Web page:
"For severely autistic people, communication is often impossible, leaving them unable to convey what they want or need. But as Lesley Stahl reports, touch-screen apps designed for tablet computers like the iPad are now giving autistic people new ways to express themselves, some for the first time. Teachers and parents are hailing the technology as a breakthrough, one that can reveal the true depth of knowledge and emotion trapped behind a wall of silence." To view the segment, click here.
Oped by Congressman Jim Moran (D-VA) in support of the Autism Educators Act published in the Falls Church News-Press. To read the Oped, click here.
May 1, 2012
Mary and Melissa Show, BlogTalkRadio
Blogtalkradio's Mary and Melissa show focuses on the AUTISM Educators Act and features interviews with Congressman Jim Moran and parent Alexandra Arriaga. The Mary and Melissa show is "a call-in advocacy radio talk show led by two mothers living in the Nation's Capitol who share the hurdles of raising kids with disabilities/special needs in the DC area."
Use the adjacent audio player to hear the show. Part I is a conversation with Alexandra Arriaga and Part II is with Congressman Jim Moran (VA).
April 27, 2012
WASHINGTON, DC -- Local parents are a driving force for a bill introduced by their U.S. Congressman, Rep. Jim Moran, to help improve training for teachers who work with students on the autism spectrum. To read the full article, click here.
WASHINGTON, DC -- Autism Speaks, the nation's leading autism science and advocacy organization, applauded Congressmen Jim Moran (VA-8) and Michael Doyle (PA-14) for introducing the AUTISM Educators Act to improve training for teachers who work with students on the autism spectrum. To read more, click here.
April 22, 2011
PBS News Hour: Autism Now Broadcasting Series
On the PBS Newshour's multi-episode series on Autism, Robert MacNeil explores the rise in the number of cases of Autism, research developments, and how public school systems handle teaching students with Autism. To view episodes, click here.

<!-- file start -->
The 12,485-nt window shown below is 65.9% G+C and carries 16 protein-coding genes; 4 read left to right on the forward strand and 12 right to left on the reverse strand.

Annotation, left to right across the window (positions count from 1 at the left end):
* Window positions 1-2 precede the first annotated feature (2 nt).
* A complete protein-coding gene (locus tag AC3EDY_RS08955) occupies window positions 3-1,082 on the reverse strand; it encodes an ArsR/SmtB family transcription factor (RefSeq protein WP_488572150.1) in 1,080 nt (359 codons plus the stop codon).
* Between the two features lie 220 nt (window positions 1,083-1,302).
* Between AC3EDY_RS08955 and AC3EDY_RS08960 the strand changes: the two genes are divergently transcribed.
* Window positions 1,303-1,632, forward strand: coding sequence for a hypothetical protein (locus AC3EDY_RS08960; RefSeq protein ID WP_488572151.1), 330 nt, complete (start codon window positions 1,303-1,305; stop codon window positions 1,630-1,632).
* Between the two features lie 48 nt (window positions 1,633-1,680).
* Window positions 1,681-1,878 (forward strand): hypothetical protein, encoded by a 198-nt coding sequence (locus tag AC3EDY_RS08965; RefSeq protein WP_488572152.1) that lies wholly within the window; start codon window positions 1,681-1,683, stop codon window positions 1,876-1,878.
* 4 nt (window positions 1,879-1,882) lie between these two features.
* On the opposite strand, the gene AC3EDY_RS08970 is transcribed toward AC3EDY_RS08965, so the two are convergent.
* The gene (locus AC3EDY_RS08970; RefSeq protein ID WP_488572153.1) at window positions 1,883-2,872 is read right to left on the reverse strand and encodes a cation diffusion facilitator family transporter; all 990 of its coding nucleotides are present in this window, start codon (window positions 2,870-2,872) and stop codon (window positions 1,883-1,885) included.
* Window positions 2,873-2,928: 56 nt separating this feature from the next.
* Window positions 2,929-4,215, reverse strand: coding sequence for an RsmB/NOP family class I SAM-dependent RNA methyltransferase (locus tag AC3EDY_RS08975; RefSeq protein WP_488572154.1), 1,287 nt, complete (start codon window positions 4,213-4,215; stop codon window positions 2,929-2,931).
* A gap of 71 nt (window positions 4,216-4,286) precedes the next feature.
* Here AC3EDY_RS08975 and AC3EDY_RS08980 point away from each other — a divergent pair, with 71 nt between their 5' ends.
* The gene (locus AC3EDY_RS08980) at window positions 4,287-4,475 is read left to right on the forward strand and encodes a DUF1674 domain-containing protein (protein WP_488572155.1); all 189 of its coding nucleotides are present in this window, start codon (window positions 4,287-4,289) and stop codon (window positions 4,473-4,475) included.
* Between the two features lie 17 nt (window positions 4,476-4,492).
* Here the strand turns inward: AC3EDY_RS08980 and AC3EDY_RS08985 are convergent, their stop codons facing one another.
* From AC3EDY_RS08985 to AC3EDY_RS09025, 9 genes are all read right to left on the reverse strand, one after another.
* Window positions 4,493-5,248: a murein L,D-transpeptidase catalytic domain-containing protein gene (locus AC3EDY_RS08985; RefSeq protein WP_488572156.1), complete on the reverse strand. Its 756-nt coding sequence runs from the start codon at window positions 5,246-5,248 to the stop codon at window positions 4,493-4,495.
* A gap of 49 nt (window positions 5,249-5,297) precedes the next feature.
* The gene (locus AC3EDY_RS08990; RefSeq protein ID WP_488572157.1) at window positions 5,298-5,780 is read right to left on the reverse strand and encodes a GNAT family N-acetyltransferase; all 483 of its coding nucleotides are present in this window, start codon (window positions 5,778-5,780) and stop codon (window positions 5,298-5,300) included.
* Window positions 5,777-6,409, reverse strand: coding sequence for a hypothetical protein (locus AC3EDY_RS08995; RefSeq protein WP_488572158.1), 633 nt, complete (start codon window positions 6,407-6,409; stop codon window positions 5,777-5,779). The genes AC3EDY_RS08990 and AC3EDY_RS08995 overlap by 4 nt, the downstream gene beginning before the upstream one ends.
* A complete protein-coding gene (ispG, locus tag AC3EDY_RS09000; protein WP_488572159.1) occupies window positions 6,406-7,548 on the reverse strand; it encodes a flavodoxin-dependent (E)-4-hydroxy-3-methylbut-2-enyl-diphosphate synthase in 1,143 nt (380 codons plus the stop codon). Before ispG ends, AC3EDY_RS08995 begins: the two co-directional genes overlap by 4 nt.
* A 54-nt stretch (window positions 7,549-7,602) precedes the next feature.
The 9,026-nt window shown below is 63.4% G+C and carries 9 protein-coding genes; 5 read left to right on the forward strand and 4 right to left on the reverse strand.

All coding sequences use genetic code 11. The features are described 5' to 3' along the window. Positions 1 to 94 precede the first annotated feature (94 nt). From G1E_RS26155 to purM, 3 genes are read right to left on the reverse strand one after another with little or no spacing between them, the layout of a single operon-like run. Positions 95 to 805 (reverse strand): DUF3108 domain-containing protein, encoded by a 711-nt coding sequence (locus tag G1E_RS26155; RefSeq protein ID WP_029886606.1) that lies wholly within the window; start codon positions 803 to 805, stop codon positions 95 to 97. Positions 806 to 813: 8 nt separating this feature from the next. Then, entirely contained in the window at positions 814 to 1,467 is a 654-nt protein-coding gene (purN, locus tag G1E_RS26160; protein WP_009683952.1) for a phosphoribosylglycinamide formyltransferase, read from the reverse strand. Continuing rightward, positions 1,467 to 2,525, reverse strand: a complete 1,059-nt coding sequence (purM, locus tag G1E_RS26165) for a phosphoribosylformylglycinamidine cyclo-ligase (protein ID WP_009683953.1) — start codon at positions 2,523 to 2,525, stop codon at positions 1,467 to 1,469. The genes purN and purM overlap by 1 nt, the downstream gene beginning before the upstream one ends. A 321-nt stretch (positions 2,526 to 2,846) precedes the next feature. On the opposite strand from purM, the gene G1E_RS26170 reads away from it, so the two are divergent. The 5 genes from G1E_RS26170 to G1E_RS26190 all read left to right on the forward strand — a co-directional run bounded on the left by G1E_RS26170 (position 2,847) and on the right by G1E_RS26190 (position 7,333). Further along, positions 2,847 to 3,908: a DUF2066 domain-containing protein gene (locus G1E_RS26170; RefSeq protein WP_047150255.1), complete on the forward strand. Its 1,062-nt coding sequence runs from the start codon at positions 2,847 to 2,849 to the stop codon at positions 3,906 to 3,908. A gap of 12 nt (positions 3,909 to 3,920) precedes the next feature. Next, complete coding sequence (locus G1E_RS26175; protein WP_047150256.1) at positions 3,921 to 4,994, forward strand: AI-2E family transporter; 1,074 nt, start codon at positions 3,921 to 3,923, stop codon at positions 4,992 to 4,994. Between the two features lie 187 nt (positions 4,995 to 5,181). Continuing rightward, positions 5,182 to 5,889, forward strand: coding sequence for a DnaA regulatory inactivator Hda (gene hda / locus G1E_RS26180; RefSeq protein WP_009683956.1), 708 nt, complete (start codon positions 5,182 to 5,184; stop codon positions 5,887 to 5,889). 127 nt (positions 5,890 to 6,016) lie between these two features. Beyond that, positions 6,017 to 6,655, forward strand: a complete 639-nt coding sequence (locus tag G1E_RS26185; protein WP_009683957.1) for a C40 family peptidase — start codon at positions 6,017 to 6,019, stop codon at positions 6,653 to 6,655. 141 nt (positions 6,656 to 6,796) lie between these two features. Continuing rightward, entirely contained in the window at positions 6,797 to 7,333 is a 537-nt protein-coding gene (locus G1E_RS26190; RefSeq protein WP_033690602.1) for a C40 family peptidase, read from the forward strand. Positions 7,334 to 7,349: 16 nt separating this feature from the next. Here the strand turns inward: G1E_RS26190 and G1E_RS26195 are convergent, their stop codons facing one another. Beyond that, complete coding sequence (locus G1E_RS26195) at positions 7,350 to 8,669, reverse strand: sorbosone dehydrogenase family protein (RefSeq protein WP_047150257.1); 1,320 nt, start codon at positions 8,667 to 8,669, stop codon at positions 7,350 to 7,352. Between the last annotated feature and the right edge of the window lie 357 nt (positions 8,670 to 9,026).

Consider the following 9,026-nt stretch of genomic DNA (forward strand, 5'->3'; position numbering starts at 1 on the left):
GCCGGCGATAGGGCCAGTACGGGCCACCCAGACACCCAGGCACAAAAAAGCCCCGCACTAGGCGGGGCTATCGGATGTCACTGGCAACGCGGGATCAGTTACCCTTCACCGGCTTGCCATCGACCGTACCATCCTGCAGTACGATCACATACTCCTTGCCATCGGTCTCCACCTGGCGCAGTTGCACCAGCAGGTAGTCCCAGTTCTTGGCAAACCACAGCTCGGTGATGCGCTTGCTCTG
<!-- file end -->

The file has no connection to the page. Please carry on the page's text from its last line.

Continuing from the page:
Fox 13 Utah Logo
SALT LAKE CITY — New national autism rates were released Thursday and Utah has the highest rate in the country. While a rate of one in 88 is diagnosed with autism nationwide, Utah is one in 47, according to the Centers for Disease Control. These alarming rates have medical experts seeking more services for Utahans affected by autism. Watch the story. To read more, click here.
One in 49 children in New Jersey are on the autism spectrum which puts the Garden State second in the nation, behind Utah, as having the highest rates of autism in the United States. The Centers for Disease Control and Prevention said today that the rate of cases nationwide has risen to one in 88 children. The previous estimate was one in 110. Read more here.
March 26, 2012
The Interactive Autism Network (IAN) is a project of the Kennedy Krieger Institute and is supported by Autism Speaks, Simons Foundation, and the National Institute of Mental Health. IAN is sharing initial results of a national survey on the bullying experiences of children on the autism spectrum. The findings show that children with ASD are bullied at a very high rate, and are also often intentionally “triggered” into meltdowns or aggressive outbursts by ill-intentioned peers. To read more, click here.